Rhetorical Analysis Of Eliza Stacey

703 Words3 Pages

Breanna Blanar
Mrs. Curry-Minuni
Advanced Placement English and Composition
23 February 2023
Rhetorical Analysis Rough Draft If you learned that your family was in debt yet again, would you help them? In 1847, Eliza Stacey, a mother who is expecting a child, is writing to her father-in-law, Edward Stacey, to ask for his help a second time. The Stacey family, living in Canada, has unexpectedly entered debt yet again. Eliza Stacey is anticipating a child, her husband George is arrested, and the cold weather is upon her family. In her letter, Eliza Stacey employs rhetorical devices such as emotional appeals, rhetorical questions, and word choice to convince her father-in-law to help her family in this dire situation. To begin, Eliza Stacey extensively applies emotional appeals in her letter to her father-in-law. She writes, “You can imagine my distress and tears, and poor George was distraught at leaving me suddenly with everything to do, and my baby due in about two weeks’ time.” In this excerpt, she employs the words: …show more content…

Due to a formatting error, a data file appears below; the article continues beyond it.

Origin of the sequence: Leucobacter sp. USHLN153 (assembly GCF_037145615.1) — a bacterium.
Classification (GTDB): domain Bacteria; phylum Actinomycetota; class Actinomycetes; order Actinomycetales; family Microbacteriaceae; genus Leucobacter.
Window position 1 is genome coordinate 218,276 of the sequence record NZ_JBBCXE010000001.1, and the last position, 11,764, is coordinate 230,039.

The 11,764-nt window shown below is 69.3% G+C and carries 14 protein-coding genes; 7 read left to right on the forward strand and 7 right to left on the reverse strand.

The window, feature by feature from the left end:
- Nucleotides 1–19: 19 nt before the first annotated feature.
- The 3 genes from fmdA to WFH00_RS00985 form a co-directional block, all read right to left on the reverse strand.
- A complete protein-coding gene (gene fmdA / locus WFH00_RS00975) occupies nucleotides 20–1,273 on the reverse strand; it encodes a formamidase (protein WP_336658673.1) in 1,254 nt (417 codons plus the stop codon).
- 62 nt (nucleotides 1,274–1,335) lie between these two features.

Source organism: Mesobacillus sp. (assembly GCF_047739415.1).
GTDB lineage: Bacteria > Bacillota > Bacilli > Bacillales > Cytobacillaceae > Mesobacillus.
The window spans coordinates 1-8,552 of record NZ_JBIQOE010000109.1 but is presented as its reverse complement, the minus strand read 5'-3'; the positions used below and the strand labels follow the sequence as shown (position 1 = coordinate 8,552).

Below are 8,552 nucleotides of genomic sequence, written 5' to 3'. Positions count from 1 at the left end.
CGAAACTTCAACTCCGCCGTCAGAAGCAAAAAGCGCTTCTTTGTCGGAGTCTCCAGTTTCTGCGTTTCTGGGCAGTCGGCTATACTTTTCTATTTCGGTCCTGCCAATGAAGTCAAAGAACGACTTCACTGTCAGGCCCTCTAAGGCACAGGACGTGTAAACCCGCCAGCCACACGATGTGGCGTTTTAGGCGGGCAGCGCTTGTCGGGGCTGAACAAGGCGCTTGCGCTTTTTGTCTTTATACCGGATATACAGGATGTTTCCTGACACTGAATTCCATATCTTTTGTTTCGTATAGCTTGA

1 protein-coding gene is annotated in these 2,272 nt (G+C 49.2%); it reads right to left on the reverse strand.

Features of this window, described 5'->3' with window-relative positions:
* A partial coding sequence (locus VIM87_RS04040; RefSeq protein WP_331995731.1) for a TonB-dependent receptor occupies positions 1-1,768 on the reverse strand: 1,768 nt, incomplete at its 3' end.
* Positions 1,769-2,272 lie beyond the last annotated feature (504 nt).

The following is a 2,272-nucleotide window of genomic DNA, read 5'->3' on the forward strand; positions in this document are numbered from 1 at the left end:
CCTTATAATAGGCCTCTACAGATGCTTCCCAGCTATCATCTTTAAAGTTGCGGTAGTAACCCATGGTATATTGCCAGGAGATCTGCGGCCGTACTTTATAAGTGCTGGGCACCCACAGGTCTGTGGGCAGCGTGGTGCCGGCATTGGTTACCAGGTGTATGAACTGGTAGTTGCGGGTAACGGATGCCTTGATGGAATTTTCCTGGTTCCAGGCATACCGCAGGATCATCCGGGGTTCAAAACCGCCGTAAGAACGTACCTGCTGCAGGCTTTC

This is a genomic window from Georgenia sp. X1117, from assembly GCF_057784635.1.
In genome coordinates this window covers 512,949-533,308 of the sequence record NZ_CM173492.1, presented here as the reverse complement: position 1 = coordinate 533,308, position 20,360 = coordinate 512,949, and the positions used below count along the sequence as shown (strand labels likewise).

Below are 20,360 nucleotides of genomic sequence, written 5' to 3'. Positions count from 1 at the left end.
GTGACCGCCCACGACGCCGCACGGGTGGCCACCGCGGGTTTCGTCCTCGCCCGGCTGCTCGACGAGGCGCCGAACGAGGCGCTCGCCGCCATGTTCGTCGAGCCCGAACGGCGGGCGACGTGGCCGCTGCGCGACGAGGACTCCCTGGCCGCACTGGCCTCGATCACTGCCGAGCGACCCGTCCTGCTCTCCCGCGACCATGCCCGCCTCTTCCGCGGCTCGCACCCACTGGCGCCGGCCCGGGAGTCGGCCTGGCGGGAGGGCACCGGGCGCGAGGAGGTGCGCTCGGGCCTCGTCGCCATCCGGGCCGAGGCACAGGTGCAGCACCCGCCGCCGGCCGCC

She states, “The fellow hired our horse about four years ago, on which he rode to Montreal so hard, and in such terrible weather, that he killed him.” When Eliza Stacey employs the words “so” and “such,” they amplify the meaning of words following them. In doing this, it allows the reader to fully understand the context and severity of her words; it draws a picture in the reader's mind. To continue, Eliza Stacey concludes with, “I remain, your deeply afflicted daughter.” Writing the word, “daughter,” serves as a reminder to Edward Stacey that they are close family, and can make him feel obligated to help her. The phrase: “deeply afflicted” continues to serve a reminder that Eliza Stacey’s family is struggling. Utilizing this phrase as a closing remark ensures that the reader will remember that the Stacey family needs help in this desperate

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